First, let’s begin by defining the difference between a job change and a career change. Changing jobs means you merely move from one employer to another, but you do the same thing. So if you are a janitor at one, you will be a janitor at the other.
A career change, on the other hand, means you are completely changing the work you do. In some instances, you don’t even have to change employers, if there is an appropriate job opening and training program available. Changing careers means you change your line of work. So if you are a janitor now, maybe you decide to become a graphic artist.
While everyone has their reason(s) for wanting to change careers, there are generally some that are better than others. First, let’s talk about the wrong reasons for making a career change.
Don’t change careers to run away from a bad situation at work. If your boss is unbearable, the hours stink, and the pay is subpar, you may decide to find a new job. However, that is not the right motivation for making a major life change like starting a whole new career.
In addition, changing careers because you don’t know what else to do or you are desperate is also a wrong move. Too many people who are in this type of situation will make the wrong career choice and wind up hating their decision.
Finally, don’t change careers based on someone else’s wants or needs. A career change needs to be your decision. Consider all the struggling actors whose parents pushed them into “real” careers.
Right Reasons for Making a Career Change
Changing careers can be overwhelming; therefore, it’s important not to make any snap decisions. Obviously, the sooner you start, the sooner you will finish. However, be sure to consider carefully all your options before settling on a course of action.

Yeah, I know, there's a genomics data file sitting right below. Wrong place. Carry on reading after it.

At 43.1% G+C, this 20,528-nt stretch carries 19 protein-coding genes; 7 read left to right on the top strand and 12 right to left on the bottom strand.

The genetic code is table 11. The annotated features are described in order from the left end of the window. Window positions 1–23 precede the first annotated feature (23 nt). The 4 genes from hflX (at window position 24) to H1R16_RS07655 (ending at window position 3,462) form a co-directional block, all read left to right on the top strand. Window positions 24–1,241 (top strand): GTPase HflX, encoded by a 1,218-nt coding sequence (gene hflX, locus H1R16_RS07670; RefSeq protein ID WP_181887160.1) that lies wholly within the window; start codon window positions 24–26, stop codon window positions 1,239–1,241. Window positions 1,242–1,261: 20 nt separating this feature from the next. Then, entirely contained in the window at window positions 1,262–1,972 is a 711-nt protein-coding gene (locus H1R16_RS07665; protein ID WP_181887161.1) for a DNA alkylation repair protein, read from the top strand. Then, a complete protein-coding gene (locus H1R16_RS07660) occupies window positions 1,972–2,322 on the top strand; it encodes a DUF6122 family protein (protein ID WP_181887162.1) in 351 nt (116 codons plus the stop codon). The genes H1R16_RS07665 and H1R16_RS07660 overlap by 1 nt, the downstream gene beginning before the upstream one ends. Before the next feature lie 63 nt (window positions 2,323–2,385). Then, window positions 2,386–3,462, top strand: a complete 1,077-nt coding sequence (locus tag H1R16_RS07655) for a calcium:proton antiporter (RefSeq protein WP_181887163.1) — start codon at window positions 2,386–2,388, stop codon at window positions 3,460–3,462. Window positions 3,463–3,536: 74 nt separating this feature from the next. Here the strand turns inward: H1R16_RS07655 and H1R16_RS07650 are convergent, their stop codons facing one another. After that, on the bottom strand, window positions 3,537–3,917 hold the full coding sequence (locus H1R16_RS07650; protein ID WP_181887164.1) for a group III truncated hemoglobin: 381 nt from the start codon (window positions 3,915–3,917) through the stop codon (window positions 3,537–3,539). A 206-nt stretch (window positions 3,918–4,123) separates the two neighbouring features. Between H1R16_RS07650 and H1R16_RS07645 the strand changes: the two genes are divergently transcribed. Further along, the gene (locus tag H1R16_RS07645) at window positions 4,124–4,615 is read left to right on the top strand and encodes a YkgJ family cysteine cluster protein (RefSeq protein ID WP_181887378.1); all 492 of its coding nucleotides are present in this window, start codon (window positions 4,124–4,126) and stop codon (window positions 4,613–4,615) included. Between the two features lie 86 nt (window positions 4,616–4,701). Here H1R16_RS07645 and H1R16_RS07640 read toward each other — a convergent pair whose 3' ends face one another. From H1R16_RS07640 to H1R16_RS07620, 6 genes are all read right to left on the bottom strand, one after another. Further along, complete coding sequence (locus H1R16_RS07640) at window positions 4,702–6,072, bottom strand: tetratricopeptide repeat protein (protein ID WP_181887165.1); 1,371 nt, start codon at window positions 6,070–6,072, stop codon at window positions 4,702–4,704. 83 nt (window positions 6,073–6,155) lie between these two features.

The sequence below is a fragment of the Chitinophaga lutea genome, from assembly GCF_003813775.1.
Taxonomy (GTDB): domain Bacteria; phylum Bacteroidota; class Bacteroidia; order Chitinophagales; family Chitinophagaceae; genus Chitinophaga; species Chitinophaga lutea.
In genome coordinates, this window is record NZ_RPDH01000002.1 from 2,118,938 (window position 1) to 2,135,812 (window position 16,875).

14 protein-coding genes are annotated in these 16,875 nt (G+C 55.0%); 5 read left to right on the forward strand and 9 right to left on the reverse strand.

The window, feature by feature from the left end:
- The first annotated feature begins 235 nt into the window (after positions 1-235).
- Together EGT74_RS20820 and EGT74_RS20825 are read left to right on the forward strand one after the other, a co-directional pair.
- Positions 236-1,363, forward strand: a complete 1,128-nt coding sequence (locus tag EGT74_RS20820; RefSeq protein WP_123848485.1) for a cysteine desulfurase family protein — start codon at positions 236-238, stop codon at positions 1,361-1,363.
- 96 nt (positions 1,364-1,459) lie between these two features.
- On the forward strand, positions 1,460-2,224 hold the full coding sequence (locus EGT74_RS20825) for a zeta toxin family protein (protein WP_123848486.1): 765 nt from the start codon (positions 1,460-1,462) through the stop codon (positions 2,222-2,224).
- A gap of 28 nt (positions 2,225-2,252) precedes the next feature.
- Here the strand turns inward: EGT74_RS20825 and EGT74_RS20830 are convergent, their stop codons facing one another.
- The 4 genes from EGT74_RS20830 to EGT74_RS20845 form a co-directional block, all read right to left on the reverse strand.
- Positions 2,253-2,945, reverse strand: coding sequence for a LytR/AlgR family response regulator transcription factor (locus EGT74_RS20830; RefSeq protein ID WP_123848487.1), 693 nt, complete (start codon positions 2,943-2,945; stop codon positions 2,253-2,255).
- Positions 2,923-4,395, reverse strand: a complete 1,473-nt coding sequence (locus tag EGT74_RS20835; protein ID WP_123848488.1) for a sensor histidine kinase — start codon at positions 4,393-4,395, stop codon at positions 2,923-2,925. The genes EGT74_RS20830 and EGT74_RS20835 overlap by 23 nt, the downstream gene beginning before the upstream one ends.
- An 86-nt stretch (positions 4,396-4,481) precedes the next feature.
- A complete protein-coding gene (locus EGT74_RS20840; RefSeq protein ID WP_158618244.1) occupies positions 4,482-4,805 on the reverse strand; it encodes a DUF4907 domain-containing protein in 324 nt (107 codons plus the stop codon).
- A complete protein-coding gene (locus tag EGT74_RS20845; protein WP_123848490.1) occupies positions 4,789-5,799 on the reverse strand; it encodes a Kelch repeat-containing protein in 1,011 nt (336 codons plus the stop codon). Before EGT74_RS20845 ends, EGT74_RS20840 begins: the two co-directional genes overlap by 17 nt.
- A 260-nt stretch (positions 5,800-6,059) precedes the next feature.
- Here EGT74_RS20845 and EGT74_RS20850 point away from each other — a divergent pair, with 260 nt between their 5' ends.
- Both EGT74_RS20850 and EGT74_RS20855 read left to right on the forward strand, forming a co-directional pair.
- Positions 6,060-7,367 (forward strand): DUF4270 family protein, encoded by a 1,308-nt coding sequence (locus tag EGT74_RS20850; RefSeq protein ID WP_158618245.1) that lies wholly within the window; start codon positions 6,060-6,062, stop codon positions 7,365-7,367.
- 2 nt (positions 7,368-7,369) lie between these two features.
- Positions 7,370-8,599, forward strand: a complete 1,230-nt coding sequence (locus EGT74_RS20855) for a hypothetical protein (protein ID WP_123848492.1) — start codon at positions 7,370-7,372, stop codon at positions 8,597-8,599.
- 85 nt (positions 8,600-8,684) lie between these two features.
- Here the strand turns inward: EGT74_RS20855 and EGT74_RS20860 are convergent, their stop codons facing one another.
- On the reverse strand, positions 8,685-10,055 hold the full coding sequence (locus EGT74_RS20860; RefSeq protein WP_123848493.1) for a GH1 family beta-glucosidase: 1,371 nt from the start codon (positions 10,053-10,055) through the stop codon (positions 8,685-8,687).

The best reason for making a career change is because it is something you’ve always wanted to do. If you have a passion that cannot be denied then maybe it’s time to change careers. Change careers when another line of work is the only thing you can see yourself doing.
Now some people may want to change careers because they are in a job that they didn’t choose. Perhaps when they obtained their first job, they took what was available, and while it has turned into a great career, it was never really something that interested them. Change careers because you have outgrown what you are doing. To put it shortly, If you know how to migrate Magento to Shopify, you won’t agree on the lower payment in sales or others.
Finally, you should consider a career change because you recently lost your job and you can’t find a new one in the field in which you were trained. As technological changes take over the workplace and jobs that once we’re no longer exist, changing careers may be your only option.
Whatever you ultimately decide about making a career change, it is important to consider all your options. Then you can decide if you are making the right decision to change careers.